In addition to energy efficiency, these new shingles are designed to look like other roofing materials, so they can blend seamlessly with any home’s architectural design. This includes styles that resemble wood shake and natural slate, as well as bolder designs that make the shingles more distinctive. Regardless of the style you choose, it’s important to work with an experienced roofer to ensure that your shingle roof is properly installed and maintained.

Cedar Shingles

Cedar shingles have a rugged look that some homeowners appreciate, particularly those who want to avoid synthetic roofing materials that may clash with the design of their home. Cedar shingles and shakes come in shades of brown, red, gray, and can be stained to enhance their appearance, although they naturally weather to a silvery-gray color. The durability and strength of cedar shingles and shakes make them resistant to heavy winds, rain, hail, snowstorms, and other severe weather conditions that can damage or destroy lesser roofing materials. This low-maintenance roofing option also resists mildew, mold, and other water-harboring fungi that can plague some other types of roofing.

Many cedar shingle manufacturers offer a wide range of stains to give homeowners more options when choosing the color of their new roof. In addition to offering a more attractive visual appearance, these stains also protect the wood against the sun’s harmful UV rays and help prevent warping, rotting, or sagging.

Like asphalt shingles, the base of a cedar shingle contains glass-fiber mat or organic felt to add strength and support the weather-resistant components. The top layer contains a high percentage of asphalt and fillers that are bonded to the base material. This combination makes a shingle highly resilient and long-lasting, and it helps to reduce the risk of fire in homes.

Cedar is a sustainable roofing material that contributes to the green living movement. However, it does require regular maintenance and is susceptible to fire, so if you live in an area with a high wildfire threat, you might prefer the safer, more durable, less expensive alternative of asphalt shingles.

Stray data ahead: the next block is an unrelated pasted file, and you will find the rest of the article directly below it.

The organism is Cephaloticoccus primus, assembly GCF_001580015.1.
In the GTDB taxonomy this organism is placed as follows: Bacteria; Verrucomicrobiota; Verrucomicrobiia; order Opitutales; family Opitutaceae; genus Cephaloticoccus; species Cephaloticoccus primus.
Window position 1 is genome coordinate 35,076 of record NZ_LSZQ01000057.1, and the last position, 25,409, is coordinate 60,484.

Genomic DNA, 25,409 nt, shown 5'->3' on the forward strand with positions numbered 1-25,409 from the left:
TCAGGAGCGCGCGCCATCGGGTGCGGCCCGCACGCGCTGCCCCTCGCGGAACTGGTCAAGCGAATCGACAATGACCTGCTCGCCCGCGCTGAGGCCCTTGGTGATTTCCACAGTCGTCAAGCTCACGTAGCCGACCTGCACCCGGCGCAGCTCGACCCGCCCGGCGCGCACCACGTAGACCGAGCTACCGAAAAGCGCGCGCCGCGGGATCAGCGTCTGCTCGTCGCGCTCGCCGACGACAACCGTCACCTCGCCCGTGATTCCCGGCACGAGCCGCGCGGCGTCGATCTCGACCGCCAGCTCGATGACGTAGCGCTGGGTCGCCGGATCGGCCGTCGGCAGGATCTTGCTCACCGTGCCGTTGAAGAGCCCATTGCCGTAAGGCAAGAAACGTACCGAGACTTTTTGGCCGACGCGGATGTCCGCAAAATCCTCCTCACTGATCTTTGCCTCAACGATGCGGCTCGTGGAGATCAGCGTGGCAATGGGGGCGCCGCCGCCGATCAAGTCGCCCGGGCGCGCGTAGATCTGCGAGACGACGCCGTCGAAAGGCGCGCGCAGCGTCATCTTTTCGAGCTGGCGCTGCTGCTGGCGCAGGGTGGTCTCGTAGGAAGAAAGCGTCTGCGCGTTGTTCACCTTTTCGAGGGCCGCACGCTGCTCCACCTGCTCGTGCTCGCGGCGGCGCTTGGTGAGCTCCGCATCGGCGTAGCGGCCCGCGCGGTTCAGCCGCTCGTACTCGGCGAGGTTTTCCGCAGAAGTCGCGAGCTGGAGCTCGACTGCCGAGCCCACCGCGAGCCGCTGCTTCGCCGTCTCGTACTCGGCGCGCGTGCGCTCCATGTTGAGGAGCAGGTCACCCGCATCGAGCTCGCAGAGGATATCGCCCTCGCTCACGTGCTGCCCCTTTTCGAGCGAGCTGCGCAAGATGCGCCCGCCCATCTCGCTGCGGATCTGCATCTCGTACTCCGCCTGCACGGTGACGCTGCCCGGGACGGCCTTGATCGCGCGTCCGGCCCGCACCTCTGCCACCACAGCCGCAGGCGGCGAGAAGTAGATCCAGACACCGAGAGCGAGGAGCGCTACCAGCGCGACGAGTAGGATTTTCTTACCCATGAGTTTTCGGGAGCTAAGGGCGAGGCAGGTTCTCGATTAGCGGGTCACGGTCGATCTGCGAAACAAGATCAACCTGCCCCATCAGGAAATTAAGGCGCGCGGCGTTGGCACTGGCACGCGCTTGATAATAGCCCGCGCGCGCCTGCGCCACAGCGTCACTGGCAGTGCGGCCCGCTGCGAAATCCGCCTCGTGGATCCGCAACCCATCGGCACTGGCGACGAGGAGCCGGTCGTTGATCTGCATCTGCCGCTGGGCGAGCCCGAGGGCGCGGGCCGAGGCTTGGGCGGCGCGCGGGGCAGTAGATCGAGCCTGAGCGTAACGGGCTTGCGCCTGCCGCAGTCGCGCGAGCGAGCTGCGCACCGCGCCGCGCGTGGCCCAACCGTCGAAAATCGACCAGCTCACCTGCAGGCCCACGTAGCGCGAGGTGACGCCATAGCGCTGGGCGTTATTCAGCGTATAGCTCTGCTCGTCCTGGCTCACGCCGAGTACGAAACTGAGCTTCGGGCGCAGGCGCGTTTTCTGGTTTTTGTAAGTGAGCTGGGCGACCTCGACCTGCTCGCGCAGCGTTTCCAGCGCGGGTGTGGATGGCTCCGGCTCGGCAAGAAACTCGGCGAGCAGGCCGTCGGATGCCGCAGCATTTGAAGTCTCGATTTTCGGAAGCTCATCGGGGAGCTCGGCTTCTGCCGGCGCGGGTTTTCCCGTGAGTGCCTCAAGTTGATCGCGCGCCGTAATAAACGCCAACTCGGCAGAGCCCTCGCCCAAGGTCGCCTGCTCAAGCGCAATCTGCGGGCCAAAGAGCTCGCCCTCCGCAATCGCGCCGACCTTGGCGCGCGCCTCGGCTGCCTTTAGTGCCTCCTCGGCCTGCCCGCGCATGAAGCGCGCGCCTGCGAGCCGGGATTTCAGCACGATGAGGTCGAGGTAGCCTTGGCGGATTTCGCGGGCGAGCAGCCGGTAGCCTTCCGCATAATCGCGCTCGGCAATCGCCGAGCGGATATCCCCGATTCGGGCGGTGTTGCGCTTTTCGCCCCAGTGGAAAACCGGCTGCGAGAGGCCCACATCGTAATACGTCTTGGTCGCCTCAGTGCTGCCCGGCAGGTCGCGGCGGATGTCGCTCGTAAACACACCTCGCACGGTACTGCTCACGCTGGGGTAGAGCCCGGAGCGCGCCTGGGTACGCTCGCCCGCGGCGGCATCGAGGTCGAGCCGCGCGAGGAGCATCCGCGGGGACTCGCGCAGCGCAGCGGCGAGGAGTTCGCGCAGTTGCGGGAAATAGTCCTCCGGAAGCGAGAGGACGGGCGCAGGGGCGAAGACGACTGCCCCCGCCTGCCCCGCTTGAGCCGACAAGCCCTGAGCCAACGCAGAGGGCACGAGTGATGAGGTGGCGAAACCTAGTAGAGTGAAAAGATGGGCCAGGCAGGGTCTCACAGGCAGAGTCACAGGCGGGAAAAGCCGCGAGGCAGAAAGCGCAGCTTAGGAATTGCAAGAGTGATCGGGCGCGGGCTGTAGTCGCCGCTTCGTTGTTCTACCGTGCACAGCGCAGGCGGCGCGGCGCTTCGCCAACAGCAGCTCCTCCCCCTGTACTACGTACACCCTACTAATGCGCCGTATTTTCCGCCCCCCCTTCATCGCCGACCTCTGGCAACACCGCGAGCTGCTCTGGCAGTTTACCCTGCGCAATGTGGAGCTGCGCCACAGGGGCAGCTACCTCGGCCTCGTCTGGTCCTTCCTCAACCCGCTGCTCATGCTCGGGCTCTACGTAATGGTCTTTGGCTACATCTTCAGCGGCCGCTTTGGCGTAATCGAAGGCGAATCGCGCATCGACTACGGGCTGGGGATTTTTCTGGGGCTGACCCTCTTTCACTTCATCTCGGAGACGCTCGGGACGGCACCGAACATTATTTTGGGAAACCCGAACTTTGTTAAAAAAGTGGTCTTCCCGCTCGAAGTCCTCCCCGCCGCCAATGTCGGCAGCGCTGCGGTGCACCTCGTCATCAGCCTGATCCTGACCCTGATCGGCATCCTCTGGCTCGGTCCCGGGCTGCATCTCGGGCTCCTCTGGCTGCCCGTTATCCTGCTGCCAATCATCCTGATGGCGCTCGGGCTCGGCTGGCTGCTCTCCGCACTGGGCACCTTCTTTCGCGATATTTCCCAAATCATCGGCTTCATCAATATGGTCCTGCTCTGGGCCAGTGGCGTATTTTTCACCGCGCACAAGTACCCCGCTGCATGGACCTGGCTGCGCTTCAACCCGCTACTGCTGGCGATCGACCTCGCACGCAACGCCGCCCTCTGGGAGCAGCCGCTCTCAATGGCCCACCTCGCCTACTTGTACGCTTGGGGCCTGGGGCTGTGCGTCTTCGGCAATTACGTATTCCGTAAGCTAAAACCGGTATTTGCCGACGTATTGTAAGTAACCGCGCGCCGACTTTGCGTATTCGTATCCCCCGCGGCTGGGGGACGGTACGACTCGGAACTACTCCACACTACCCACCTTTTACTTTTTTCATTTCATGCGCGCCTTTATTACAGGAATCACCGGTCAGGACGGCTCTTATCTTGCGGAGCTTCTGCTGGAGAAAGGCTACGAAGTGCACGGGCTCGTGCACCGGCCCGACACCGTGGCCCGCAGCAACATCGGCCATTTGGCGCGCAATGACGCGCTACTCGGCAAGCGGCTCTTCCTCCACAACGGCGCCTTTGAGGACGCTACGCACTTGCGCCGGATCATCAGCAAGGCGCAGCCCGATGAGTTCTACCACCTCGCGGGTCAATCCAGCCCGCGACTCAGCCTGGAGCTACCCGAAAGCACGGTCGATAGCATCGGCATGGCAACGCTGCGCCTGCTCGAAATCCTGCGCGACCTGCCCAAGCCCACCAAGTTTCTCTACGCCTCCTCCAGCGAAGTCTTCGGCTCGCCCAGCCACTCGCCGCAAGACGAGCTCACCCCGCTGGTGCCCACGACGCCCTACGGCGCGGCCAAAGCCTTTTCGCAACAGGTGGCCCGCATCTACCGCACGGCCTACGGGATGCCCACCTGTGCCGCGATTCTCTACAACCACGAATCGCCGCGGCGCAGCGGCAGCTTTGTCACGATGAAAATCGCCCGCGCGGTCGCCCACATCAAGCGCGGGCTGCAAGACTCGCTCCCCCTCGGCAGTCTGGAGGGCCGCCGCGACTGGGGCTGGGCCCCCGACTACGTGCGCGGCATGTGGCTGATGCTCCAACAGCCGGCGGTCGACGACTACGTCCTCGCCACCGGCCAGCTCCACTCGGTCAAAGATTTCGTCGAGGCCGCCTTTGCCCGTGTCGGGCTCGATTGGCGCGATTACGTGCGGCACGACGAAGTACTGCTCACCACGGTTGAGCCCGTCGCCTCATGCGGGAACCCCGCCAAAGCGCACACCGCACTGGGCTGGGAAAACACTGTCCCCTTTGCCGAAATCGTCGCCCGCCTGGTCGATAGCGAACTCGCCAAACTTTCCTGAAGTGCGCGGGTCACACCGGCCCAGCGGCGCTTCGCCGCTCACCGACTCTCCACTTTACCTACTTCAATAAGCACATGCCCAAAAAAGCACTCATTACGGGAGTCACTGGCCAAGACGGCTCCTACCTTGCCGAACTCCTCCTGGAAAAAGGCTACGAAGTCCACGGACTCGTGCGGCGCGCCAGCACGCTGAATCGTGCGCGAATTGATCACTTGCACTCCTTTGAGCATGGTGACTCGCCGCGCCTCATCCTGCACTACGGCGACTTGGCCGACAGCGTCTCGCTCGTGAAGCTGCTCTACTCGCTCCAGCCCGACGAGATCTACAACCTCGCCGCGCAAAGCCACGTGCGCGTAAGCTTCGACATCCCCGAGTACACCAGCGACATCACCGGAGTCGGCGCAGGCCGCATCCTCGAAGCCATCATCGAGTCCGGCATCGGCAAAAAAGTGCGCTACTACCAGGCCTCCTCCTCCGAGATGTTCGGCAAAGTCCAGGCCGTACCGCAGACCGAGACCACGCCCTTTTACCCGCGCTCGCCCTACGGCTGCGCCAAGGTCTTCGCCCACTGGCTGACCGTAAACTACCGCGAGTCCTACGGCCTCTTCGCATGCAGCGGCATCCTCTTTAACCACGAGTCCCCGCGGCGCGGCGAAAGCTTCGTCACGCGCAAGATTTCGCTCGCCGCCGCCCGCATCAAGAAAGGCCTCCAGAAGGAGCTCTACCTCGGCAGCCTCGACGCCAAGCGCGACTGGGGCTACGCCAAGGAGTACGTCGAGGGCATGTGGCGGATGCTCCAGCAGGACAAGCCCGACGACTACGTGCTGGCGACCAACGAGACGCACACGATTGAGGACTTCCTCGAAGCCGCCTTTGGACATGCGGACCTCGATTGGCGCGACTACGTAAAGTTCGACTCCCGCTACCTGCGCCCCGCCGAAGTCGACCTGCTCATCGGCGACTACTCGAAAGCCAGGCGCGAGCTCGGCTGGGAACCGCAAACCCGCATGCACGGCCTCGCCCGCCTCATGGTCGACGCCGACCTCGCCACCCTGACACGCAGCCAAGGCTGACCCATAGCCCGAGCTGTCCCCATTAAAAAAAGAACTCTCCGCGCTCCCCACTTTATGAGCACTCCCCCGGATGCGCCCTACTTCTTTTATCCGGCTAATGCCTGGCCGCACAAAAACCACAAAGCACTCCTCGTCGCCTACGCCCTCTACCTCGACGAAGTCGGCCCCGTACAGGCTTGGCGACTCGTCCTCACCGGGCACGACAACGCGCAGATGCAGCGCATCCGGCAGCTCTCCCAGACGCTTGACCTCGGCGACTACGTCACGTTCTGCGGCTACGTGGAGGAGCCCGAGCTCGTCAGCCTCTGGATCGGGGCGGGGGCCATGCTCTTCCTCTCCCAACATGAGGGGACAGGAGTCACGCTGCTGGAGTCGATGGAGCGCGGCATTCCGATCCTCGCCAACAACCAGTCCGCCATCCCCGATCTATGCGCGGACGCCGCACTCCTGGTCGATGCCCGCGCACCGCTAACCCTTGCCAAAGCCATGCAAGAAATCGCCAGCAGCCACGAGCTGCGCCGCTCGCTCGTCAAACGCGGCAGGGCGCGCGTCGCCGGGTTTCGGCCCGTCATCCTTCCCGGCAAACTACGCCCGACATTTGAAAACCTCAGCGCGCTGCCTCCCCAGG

If you choose a cedar roof, be sure to use only the highest quality shakes and shingles, such as 100% edge grain Western Red Cedar or Alaskan Yellow Cedar free of knots. Low-quality cedar shingles and shakes have a much lower lifespan. The shingle’s longevity will also depend on the proper installation and maintenance of your roof, including annual inspections to ensure mildew and mold do not build up. The proper application of house wrap and air gap will help to increase the lifespan of your cedar roof.

Synthetic Slate

Natural slate has been used for centuries in Europe and the United States to provide a distinctive look to estate homes, libraries, and cathedrals. This premium roofing material is beautiful, but it also has a few drawbacks. Authentic slate is costly to quarry and ship, requires a lot of labor for installation, and it breaks easily and can crack in the event of an impact or hail damage. Synthetic slate is a modern improvement on this construction classic that offers a cost-effective alternative, while still providing the same beauty and longevity as traditional real slate.

Made from recycled materials, synthetic slate roofs resemble the look of natural slate and can even feature chisel marks to make them appear hand-crafted. In addition, these roofs are highly durable and have excellent water resistance and energy efficiency levels that exceed the best asphalt shingles. While the initial investment may be higher for this roof type, it is a great option for homeowners who want to maximize their home’s energy efficiency and curb appeal.

One of the primary benefits of synthetic slate is that it can be installed much quicker than authentic slate, as there is no need to quarry and prepare the natural stone for use as a roof. Additionally, these tiles are much lighter in weight and can be shipped to your roof replacement project at a fraction of the cost of real slate. This makes it a great choice for those on a tight budget but who are looking to add the timeless beauty of natural slate to their property.

Because of their lightweight structure, these roofs can also be easier to install. The rubber-based composition of these tiles makes it possible to simply nail them into place, allowing for a much faster and more cost-effective roof installation than is often required with other roofing materials. Furthermore, because of the durability and weather resistance of these tiles, they can last a much longer time than authentic slate. In fact, many manufacturers offer 50-year warranties and claim that these roofs can last up to 100 years!